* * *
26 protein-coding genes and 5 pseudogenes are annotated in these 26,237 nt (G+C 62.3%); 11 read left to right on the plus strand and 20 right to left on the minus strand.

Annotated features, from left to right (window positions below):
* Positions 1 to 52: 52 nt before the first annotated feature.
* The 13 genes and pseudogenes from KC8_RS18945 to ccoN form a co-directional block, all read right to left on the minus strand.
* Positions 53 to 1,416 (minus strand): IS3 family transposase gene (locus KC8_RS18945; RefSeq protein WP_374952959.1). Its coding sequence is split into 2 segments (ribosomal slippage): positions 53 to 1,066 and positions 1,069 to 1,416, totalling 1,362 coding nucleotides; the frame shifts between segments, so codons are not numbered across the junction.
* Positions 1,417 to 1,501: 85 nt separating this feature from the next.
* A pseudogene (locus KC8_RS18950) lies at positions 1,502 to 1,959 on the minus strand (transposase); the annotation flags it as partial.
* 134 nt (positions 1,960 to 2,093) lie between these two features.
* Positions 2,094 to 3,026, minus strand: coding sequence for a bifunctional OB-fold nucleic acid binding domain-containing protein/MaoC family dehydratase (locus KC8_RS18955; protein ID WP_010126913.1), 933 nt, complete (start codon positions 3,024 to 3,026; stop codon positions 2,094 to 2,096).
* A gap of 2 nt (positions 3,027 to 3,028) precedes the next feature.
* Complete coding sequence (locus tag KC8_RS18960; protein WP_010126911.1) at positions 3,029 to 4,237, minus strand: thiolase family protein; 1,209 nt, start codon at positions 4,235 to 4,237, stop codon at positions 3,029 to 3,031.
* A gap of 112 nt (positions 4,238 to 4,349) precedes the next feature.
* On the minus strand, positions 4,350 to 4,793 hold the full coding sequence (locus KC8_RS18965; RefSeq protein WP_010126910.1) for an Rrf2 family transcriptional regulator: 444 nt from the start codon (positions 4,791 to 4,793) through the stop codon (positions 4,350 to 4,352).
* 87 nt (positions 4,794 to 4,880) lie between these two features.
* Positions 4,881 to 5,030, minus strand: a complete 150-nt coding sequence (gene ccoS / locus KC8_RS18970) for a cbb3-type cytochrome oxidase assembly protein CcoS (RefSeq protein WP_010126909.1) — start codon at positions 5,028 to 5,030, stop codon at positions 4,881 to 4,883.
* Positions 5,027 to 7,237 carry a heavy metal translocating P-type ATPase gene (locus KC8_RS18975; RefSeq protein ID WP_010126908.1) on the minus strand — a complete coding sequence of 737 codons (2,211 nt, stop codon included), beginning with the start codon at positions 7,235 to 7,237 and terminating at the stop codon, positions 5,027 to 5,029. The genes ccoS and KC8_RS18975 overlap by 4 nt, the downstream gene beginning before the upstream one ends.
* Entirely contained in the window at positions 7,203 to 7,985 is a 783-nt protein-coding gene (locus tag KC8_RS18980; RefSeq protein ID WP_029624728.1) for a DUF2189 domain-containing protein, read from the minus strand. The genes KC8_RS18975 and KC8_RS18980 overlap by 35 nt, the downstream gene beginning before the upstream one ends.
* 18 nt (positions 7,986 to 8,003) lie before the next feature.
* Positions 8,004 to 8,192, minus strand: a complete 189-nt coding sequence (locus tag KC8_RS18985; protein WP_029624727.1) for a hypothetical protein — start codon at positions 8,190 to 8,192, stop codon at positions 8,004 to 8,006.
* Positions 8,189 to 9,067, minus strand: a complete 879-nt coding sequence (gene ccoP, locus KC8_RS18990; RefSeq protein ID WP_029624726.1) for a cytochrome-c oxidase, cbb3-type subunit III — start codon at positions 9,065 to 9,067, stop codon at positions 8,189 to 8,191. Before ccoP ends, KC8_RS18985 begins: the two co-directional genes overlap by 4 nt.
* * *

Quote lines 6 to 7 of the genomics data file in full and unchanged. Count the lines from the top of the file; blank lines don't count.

* Positions 1,417 to 1,501: 85 nt separating this feature from the next.
* A pseudogene (locus KC8_RS18950) lies at positions 1,502 to 1,959 on the minus strand (transposase); the annotation flags it as partial.